My love of the Heat could have also stemmed from the fact that I am obsessed with roles. I am obsessed with the roles we fill in our lives and in the lives of others. We are objects that interact with each other and our position to and perception by another object creates a certain role that can be filled at anytime. We are all capable of anything—history has taught us that, as Michael Corleone said—but there are only the certain few who can recognize a role forming and presenting itself and can play that role to its fullest (see Don Draper). Then there are the even more select few who can play multiple roles to their fullest degree (see Young Hal/Henry V and Bob Dylan). Something about this is tied to history and I’m going to keep trying to figure that out for the rest of my life. I love roles, which is why I love Mad Men since it is all about how we fit into our lives and the lives of others, not only at work but in our personal life. When do you have to admit that you are great at a certain job for a reason and that perhaps that is your role to play to its fullest? When do you give up a delusion for the role you were born to play? This holds true in the NBA. There have been plenty of cases where a great player is bogged down by his want to be something he is not. All it takes is being on the right team to figure out his role and to settle into being the player he was meant to be. It may not have been what he wanted to be, but it is what he was meant to be. Perhaps it was his want that was a delusion after all.
Now, one would say that the Mavericks were more role based than the Heat. There was a clear pecking order with Dirk as the go-to scorer and star, Chandler as the defensive presence, Kidd as the steady hand, Marion as the lanky wing defender and sneaky 15 point scorer, Stojakovic as the three point specialist and Terry and Barea as the bench sparkplugs. Earlier in each of these players’ careers there was a time when they either wanted to be more or had to be more than hey were capable of, but on the 2011 Mavericks, they could play a role that suited them and that contributed to the entire team. The identifying and playing roles is part of “The Secret” as Bill Simmons called it. And the Mavericks exemplified it to perfection. They were hard-working veterans who knew how to play a role and that’s what we want from our athletes and the world.
Yet, the Heat were more compelling. We had the endless debate over who would be the go-to guy, Wade or LeBron. There was the question of whether or not Bosh could demand the ball enough. Who would be the three point specialist, Chalmers, Miller or Jones? Who would do the rebounding work once Haslem was injured? Would Joel Anthony be able coordinate himself to play forceful and utilitarian basketball? Again, there was an element of going from nothing to everything that was inherent in the 2011 Miami Heat. They were under the microscope and had to create an entire world, an entire team existence with every discerning eye in the cultural world turned towards them.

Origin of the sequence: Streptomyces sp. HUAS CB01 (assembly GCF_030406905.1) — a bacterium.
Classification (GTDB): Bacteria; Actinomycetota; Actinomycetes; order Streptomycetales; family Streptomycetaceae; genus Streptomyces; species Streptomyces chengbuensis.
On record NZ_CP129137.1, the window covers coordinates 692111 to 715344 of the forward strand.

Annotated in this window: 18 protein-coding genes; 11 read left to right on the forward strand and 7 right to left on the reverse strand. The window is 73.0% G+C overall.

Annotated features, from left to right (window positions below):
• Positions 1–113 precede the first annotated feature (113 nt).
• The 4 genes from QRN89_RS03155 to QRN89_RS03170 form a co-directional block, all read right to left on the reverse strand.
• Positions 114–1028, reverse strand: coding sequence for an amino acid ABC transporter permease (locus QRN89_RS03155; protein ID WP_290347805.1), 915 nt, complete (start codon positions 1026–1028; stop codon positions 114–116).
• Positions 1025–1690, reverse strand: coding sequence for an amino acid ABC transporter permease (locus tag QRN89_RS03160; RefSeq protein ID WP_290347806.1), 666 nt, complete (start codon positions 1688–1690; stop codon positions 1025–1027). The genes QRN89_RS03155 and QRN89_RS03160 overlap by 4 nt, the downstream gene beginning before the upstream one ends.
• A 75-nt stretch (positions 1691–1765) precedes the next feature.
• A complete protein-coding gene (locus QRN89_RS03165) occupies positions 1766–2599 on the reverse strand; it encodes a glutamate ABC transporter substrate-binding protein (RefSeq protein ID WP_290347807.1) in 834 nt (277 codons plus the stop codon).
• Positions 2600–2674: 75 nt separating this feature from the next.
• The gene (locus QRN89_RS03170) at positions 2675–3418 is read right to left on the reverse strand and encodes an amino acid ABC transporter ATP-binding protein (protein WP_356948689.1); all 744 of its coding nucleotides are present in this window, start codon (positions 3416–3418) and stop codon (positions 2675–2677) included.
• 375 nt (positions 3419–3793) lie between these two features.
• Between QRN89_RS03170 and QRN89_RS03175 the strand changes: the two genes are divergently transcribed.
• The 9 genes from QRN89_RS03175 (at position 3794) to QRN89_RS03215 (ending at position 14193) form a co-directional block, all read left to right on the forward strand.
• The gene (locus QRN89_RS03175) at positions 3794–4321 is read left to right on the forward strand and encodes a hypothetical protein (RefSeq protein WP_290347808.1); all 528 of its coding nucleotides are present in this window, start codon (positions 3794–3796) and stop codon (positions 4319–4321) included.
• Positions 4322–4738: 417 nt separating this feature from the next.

So, maybe in the end it becomes a game of degrees (no pun intended). With the Heat, the degree to which they had to decide their roles was far more interesting to me than the Mavericks falling into line with an established tradition of roles falling into place over time. Instead, the Heat and their stars voluntarily sped-up the process of role-finding and role-playing. They did it in the interest of winning championships. I can appreciate the Mavericks. I know why they are a good team and why they deserved to win a championship. With the Miami Heat, I still don’t know why I am completely fascinated by them and I think when many people look past their initial, unreasoned hate (besides Cleveland fans), they will find the same confusion. Even if the Heat had won the championship this year, we still would have not seen them play their best basketball, which would have been a scary and yet still fascinating thing. We would’ve (hopefully there’s no lockout) headed into the 2011-2012 season with a hated team that won the championship without playing their best. They would have been even more hated as the champions and we would still be wondering what made them tick and what they were possible of. We would’ve wondered why we cared and if perhaps we were merely slaves to an established history of acceptable success. We would’ve continued to question roles, including our own roles as observers of sports and culture.
I suppose we still have some of that, but we don’t have it all. We have another nice story to add to our collection. But, like I said, I’m a man of degrees. And a deserving Dirk winning a championship took a few degrees of questioning and meaning away. It was a nice story, but there was something more lurking. And perhaps that’s why we have history.